The Self Assessment tax return must be filed by midnight on January 31, 2021, leaving just days for Britons to act. The system is used by Her Majesty’s Revenue and Customs (HMRC) to collect Income Tax from eligible people, and is a vital date in the calendar year. However, scammers are now taking advantage of the rush to file in attempts to financially exploit Britons.
The Institute of Chartered Accountants in England and Wales (ICAEW) has issued a warning alongside HMRC, informing people of the scams currently circulating when it comes to Self Assessment.
Several members of the ICAEW have reported their clients have received scam emails, claiming to be from accountants.
These emails have informed individuals HMRC had changed its bank details, asking for money to be transferred to a different account.
Within the correspondence, bank details were included so money could be ‘easily’ transferred.
She said: “Opportunistic fraudsters are using the looming tax deadline to trick people into transferring money, so it’s important that you are vigilant and act with caution.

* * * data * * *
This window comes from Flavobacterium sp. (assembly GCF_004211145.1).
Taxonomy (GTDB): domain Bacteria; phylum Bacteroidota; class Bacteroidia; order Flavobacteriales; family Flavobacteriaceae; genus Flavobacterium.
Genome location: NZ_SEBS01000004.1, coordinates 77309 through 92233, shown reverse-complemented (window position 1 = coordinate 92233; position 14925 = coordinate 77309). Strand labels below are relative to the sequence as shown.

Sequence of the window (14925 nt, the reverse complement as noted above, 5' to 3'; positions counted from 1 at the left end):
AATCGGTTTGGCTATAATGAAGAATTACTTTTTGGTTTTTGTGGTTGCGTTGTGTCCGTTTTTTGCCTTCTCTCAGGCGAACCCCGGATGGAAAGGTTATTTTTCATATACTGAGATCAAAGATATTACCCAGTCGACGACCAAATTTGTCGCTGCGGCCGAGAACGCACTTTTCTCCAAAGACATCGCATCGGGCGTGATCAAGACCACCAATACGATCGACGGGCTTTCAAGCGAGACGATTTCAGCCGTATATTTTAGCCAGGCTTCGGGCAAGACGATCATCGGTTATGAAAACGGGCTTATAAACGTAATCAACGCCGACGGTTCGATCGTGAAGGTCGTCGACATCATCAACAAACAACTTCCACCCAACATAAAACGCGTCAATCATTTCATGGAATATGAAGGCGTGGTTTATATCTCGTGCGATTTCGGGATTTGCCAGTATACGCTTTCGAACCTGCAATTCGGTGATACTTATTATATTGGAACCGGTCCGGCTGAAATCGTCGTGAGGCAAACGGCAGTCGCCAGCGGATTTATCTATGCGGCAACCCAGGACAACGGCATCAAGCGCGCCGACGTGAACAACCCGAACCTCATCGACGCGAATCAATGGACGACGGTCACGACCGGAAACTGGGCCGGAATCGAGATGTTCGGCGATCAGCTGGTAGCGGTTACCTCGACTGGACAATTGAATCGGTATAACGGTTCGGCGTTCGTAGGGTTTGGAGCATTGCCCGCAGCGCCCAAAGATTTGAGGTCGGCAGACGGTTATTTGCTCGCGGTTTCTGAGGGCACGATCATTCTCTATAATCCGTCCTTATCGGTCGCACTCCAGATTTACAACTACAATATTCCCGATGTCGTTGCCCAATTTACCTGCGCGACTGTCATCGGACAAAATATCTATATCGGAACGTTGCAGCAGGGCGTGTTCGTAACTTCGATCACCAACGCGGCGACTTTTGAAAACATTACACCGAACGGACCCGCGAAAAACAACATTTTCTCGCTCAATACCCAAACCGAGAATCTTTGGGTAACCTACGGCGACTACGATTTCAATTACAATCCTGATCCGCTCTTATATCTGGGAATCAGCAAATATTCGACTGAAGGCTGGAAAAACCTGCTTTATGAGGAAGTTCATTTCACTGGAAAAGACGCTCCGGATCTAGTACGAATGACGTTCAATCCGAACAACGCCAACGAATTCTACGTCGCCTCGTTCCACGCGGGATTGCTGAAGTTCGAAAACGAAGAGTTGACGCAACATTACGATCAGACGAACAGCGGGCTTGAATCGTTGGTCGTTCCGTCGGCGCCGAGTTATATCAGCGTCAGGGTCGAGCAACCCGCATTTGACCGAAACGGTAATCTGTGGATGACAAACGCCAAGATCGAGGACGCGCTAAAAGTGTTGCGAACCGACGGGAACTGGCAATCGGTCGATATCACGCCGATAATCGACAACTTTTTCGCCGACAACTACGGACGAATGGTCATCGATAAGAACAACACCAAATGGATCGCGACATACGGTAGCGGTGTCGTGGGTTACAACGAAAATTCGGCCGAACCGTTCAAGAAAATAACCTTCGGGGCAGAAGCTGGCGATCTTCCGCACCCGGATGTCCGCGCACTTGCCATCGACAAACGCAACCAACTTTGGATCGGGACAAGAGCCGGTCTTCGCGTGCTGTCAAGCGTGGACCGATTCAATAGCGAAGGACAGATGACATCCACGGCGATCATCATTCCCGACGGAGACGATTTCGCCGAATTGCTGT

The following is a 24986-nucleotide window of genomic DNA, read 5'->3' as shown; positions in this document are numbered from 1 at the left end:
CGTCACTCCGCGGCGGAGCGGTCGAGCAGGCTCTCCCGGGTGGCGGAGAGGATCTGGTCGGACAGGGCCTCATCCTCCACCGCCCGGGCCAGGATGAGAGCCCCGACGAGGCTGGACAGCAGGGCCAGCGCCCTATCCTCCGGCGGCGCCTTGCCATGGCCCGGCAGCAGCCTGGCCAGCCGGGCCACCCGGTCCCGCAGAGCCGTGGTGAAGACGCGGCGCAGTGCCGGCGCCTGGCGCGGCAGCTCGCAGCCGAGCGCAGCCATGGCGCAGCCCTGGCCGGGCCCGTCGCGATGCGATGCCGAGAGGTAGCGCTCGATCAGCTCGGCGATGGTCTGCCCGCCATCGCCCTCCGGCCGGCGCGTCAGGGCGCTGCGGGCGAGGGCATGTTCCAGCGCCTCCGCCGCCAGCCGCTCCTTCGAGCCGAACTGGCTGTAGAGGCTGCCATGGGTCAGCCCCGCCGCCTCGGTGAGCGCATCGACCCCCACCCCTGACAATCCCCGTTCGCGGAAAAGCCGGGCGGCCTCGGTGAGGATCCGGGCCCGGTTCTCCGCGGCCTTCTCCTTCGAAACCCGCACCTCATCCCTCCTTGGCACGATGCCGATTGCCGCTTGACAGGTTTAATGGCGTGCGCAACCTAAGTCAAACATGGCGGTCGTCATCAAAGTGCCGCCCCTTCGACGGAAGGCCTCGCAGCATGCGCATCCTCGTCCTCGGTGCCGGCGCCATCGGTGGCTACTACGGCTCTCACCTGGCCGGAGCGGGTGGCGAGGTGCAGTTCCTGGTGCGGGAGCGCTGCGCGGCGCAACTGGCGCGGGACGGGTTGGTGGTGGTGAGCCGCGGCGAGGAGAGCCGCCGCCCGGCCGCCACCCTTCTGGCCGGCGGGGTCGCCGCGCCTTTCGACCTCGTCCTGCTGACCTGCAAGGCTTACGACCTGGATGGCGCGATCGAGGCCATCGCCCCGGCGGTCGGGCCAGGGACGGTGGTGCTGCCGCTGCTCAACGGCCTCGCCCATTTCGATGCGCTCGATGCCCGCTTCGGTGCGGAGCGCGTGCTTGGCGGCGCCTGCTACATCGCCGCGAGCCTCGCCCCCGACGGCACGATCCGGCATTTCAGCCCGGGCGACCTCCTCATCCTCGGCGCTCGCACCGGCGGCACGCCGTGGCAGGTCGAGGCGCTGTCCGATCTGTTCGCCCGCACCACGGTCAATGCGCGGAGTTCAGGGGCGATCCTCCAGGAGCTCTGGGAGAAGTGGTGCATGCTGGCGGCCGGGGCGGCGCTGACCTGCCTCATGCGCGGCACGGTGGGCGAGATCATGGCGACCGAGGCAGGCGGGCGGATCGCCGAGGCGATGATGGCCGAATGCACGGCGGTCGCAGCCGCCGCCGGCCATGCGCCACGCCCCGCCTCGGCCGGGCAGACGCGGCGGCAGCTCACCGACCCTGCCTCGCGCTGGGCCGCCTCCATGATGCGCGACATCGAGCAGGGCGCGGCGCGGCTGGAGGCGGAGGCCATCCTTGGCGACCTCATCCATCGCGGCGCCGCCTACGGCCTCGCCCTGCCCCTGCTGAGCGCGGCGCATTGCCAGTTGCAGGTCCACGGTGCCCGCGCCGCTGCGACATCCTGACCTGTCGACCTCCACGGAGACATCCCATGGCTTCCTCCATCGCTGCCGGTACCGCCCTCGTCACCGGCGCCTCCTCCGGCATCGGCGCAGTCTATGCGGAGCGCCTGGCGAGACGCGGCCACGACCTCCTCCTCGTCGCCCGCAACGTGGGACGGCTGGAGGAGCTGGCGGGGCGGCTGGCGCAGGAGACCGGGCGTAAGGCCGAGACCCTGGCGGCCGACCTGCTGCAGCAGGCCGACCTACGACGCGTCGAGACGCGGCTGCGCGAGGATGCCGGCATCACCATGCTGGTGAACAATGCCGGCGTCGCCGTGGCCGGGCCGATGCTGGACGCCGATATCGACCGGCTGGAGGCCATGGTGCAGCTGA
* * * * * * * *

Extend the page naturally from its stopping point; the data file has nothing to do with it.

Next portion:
“Do not give out personal information, download attachments or click on links in unexpected text messages or emails.
“Visit the HMRC website for advice on how to report suspicious calls or messages.
“If you think you’ve been a victim of a scam and have suffered lost money, report it to Action Fraud.”
Action Fraud has added to the warnings issued ahead of the deadline to ensure Britons are protected.
It has urged people to beware of fraudsters posing as HMRC through texts, emails or phone calls.
There are a number of warning signs which can help Britons to identify a scam.
If an email, text or phone call is unexpected, threatening or asks a person to act quickly, this is usually a sign of a scam.
Messages which ask for personal or financial information, or tell a person to transfer money may also be fraudulent.
Finally, a message which offers a refund, tax rebate or grant should always be treated with caution.
Mike Fell, HMRC Head of Cyber Operations, also provided insight ahead of the deadline.
He added: “Criminals text, email or phone taxpayers offering spurious tax refunds or threatening them with arrest if they don’t immediately pay fictions tax owed.
“HMRC is a well-known brand, which criminals abuse to add credibility to their scams.
“If someone texts, calls or emails claiming to be from HMRC, saying that you are due a tax refund or owe tax, or asks for bank or other personal details, it might be a scam.”